Rick Santorum's Miniature Iowa Moment

After months of grinding it out, the former Pennsylvania senator gets a tiny taste of vindication for his Iowa-based campaign.

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MARSHALLTOWN, IOWA -- In a stifling room filled with inquisitive Iowans, Rick Santorum was being Rick Santorum: plodding, long-winded and achingly sincere. The Iowans seemed to like it.

It was, he noted, his 361st campaign event in the state. "All year -- except for the last 5 days -- I got the same question: Why are you still doing this?" he said, noting pointedly that he was the only one to grind it out in this dutiful manner. "And I said it's because I want to earn the votes of Iowans."

What had changed in the last five days was evident from Santorum's surroundings.

No less than 11 television cameras were arrayed on the edges of the room. Reporters and still photographers squeezed into corners and aisles. On television screens above Santorum as he spoke, C-SPAN's live feed of him speaking played on a slight delay, in a strange visual echo. Outside the banquet room, which held about 100 people, dozens more in the sports bar-restaurant watched the C-SPAN feed on screens tuned away from a big football game.

Yes, people are finally paying attention to Rick Santorum. Sort of. A little.

His miniature surge in support shouldn't be overstated: He has not roared into first with a 20-point lead. Rather, a couple of polls have shown a modest but significant uptick in support for Santorum in Iowa, nudging him into double digits and a nominal third place. (It's really more like a tie with Newt Gingrich and Rick Perry.)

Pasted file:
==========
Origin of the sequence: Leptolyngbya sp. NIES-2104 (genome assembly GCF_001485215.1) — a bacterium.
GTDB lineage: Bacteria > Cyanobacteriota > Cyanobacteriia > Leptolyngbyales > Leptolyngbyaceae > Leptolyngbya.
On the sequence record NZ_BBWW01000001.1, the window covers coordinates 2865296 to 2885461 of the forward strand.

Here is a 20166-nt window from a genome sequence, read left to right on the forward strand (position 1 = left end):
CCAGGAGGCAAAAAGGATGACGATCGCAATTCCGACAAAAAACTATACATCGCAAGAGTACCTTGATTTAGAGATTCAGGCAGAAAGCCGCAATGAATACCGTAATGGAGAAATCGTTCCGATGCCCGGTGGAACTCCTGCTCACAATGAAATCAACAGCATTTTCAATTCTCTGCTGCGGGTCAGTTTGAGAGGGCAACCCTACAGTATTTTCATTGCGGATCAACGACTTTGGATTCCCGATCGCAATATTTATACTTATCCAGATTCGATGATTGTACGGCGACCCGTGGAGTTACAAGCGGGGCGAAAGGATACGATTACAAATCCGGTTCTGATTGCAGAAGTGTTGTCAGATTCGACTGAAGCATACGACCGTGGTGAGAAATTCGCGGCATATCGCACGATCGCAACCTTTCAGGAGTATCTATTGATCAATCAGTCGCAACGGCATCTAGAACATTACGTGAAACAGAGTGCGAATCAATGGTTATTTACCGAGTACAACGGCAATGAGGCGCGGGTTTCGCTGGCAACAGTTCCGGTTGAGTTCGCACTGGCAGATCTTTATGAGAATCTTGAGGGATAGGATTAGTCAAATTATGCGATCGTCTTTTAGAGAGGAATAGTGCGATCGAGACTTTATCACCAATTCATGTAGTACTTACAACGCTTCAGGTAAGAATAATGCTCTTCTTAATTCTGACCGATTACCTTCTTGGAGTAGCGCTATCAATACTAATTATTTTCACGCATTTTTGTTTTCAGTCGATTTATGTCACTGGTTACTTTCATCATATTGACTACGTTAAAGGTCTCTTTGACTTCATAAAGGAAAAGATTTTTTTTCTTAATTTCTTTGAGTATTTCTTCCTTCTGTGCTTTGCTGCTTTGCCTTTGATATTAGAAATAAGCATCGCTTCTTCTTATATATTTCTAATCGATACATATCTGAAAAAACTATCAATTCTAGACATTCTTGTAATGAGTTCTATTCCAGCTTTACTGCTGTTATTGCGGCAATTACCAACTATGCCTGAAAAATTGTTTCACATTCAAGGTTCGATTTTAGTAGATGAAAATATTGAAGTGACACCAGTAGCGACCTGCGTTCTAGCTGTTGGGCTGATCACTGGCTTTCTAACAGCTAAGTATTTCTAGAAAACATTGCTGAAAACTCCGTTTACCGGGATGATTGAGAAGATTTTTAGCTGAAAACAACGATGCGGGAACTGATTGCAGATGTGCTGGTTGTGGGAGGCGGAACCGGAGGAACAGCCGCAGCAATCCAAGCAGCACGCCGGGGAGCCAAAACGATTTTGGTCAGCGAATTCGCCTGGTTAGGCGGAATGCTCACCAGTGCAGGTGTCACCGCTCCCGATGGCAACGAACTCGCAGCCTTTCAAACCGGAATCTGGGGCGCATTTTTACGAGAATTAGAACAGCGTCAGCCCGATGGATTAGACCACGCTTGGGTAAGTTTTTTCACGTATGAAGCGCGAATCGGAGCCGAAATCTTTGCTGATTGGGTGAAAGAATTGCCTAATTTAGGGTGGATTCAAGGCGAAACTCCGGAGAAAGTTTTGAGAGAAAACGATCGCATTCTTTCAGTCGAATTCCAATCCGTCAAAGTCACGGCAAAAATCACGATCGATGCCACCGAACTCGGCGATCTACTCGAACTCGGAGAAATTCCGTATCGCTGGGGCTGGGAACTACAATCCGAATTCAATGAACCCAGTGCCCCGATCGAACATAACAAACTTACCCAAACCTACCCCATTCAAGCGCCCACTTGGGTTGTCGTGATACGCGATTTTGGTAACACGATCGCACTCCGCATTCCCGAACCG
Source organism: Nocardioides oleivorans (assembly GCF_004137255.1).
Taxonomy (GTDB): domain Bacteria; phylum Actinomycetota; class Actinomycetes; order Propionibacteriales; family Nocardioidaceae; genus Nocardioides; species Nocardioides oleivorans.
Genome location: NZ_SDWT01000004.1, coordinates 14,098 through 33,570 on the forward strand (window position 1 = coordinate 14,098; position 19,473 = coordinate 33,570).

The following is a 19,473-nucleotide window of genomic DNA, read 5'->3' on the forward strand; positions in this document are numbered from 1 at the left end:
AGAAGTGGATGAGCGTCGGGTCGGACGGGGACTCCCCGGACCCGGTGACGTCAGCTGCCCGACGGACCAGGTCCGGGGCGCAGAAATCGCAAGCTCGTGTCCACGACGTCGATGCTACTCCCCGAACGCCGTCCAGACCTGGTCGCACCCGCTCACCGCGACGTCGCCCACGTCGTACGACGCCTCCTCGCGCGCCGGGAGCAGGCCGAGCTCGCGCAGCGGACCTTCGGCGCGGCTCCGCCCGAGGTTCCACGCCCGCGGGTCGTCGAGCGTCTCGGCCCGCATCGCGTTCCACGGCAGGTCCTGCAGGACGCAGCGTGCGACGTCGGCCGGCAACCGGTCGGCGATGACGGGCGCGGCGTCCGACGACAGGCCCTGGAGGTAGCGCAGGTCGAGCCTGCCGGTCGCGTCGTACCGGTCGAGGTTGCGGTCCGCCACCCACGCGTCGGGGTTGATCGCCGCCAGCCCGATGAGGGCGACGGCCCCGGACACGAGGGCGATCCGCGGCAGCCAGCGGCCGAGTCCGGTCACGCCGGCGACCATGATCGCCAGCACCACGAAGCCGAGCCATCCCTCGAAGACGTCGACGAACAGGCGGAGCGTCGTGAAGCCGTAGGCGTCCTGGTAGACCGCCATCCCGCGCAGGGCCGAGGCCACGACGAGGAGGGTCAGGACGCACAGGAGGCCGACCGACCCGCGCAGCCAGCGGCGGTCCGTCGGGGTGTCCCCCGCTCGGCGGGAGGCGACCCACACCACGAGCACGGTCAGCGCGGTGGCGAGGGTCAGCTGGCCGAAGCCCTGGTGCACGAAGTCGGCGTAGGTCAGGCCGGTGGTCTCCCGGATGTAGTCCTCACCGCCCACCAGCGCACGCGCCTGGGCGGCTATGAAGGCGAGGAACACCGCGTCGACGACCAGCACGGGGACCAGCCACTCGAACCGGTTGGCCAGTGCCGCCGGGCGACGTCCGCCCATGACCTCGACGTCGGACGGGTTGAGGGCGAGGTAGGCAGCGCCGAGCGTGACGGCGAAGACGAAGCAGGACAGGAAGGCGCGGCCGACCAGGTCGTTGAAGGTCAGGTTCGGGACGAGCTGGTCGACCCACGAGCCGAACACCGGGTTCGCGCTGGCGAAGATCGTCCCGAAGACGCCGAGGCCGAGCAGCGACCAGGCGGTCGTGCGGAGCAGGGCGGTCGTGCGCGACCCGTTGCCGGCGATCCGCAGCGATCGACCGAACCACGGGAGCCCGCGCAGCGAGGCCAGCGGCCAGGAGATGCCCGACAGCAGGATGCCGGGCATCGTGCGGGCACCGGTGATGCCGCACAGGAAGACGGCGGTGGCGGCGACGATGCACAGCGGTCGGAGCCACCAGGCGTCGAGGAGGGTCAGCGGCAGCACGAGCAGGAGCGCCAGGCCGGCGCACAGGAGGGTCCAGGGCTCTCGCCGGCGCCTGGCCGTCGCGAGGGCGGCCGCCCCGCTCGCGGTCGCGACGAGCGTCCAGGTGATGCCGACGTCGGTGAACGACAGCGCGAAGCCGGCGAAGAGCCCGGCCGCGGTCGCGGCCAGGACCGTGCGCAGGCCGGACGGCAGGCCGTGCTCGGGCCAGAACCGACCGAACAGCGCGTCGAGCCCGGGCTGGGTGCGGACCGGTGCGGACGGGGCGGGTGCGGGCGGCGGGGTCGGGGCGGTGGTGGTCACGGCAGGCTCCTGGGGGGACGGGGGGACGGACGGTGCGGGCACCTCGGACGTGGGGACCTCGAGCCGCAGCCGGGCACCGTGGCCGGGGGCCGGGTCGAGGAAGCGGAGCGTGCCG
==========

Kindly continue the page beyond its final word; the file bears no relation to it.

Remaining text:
But Santorum appears to have a wind at his back in these last few days before Tuesday's caucuses, and with over 1,000 members of the media having descended on the state for the home stretch, that's enough to get him the full spotlight treatment.

Earlier Friday, Santorum visited a Buffalo Wild Wings in Ames, the home of Iowa State University, to take in part of that school's big bowl game against Rutgers. For the old, unattended Santorum, this might have been a nice gesture, showing his understanding of what's dear to Iowans' hearts. (Later, he also took in the University of Iowa bowl game -- it would have been a grave faux pas to favor one institution over the other.)

Instead, the mob of cameras that trailed Santorum into the establishment clogged the aisles and interfered with patrons' game-watching, drawing complaints and ill will. You could count the number of potential GOP caucus-goers on two hands.

In Marshalltown, however, the crowd was actually there to see Santorum. In his 20-minute speech, he emphasized the importance of family values, his signature cause, and made a case for his electability, saying he could appeal to Rust Belt swing voters.

Santorum then took questions for more than an hour, displaying a former senator's zeal for technical, filibuster-worthy explanations. A young man's question about national service programs drew a four-minute explanation of Santorum's opposition to them even though he'd once worked to reform Americorps, for example.

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Molly Ball is a staff writer covering national politics at The Atlantic.

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